ERIC Number: ED287114
Record Type: RIE
Publication Date: 1987-Apr-12
Reference Count: 0
Patterns of Optimism and Pessimism in Perceptions of Changing Sex Roles.
Marrone, Joseph G.; Rutnik, Carron M.
The utility of a design measuring actual, ideal, and expected sex-role attitudes was demonstrated with a 25-item survey administered to 155 undergraduate men and women under different instructional sets. Although relatively liberal attitudes were expressed overall, men generally expressed less egalitarian attitudes than did women. Moreover, distinct patterns of optimism and pessimism were revealed in relation to anticipated changes in sex roles. Gender generally did not interact with instuctional set, however, there were some notable exceptions. Although the sexes agreed that men take less responsibility in the home than is ideal, not surprisingly men perceived more present equality in this area than women did and women, but not men, anticipated significant change in the future. Similarly, women perceived less present equity in the areas of pay and job opportunity than did men, and although both sexes were guardedly optimistic about the prospects for continued strides toward equality in these areas, this was particularly true for women. Neither sex expected complete equality in the foreseeable future. The results are discussed in relation to literature on sex-role attitudes and their relevance to the struggle for sexual equality. (Author)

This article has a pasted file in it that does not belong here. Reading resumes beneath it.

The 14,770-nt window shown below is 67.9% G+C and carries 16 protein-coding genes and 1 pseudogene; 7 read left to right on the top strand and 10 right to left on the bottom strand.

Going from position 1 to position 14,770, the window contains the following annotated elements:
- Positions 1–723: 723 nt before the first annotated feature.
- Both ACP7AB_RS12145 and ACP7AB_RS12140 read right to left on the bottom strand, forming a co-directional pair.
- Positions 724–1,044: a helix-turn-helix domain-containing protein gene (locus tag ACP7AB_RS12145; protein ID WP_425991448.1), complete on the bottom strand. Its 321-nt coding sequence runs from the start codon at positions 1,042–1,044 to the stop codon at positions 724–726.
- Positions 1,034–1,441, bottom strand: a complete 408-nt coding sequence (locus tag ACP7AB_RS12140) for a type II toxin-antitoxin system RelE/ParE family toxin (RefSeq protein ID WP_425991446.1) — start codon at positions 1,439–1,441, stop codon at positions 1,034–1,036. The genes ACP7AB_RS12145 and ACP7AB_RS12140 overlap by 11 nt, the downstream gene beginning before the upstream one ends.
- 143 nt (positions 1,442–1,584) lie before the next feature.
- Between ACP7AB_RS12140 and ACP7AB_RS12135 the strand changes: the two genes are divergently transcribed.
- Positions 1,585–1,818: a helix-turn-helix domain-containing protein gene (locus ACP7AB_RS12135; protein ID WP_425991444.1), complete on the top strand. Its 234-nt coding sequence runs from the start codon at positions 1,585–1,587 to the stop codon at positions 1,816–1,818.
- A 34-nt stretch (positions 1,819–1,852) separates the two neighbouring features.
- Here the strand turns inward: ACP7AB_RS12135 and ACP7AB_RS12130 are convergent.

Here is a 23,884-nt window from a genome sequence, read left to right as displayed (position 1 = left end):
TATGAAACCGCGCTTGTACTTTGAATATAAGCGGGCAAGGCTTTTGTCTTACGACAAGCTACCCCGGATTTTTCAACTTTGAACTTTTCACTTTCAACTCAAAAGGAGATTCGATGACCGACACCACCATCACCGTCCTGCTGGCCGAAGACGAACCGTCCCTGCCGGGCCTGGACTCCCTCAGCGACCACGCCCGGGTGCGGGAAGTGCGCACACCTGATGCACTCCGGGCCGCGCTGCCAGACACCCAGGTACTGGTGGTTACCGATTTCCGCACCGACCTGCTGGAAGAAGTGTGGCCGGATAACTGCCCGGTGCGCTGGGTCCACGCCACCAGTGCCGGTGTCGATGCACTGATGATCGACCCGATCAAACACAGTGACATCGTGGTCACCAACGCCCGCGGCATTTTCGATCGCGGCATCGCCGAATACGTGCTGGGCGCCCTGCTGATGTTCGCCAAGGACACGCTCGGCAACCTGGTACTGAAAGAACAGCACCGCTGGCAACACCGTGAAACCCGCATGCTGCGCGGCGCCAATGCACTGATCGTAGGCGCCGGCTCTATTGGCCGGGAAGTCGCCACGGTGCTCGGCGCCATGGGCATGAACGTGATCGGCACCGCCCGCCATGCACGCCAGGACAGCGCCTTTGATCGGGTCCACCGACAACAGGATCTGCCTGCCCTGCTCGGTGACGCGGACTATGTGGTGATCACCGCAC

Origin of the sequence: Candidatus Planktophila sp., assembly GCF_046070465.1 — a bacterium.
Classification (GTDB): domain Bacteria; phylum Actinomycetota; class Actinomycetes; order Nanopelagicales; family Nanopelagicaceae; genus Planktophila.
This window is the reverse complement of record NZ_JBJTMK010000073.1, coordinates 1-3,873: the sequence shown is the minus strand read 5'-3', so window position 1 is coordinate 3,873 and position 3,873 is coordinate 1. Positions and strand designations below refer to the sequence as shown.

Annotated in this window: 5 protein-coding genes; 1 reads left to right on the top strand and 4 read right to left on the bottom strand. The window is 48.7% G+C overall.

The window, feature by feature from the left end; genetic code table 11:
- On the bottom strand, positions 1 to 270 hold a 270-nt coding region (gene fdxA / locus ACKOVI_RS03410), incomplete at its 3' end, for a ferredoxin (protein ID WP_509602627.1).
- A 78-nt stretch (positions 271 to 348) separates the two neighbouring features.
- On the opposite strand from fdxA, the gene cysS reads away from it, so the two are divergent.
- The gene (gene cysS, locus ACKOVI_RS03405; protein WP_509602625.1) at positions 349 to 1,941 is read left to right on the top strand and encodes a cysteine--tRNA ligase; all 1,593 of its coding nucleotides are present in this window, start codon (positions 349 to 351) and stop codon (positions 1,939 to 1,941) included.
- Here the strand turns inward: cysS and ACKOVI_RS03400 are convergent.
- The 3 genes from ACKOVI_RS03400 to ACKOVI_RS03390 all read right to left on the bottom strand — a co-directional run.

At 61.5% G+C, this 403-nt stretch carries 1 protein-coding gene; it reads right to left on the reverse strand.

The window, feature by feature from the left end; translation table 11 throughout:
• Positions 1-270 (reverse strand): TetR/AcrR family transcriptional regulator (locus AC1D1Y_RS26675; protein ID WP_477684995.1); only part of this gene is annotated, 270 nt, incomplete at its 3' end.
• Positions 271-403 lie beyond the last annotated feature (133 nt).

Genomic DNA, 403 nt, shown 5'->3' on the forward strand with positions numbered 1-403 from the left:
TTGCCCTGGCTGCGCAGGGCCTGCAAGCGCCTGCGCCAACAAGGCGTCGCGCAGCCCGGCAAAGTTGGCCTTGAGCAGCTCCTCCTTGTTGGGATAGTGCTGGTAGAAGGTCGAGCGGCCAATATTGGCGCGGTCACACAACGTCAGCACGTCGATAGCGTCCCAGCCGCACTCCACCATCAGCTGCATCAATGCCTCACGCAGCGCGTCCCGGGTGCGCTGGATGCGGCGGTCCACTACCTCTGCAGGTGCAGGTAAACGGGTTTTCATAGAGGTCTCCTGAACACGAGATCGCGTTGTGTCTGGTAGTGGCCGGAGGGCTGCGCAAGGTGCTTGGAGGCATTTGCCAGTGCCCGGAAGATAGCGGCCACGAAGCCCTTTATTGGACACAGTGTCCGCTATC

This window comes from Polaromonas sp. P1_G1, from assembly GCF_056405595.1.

Publication Type: Reports - Research; Speeches/Meeting Papers
Education Level: N/A
Authoring Institution: N/A
Note: Paper presented at the Annual Meeting of the Eastern Psychological Association (Arlington, VA, April 9-12, 1987).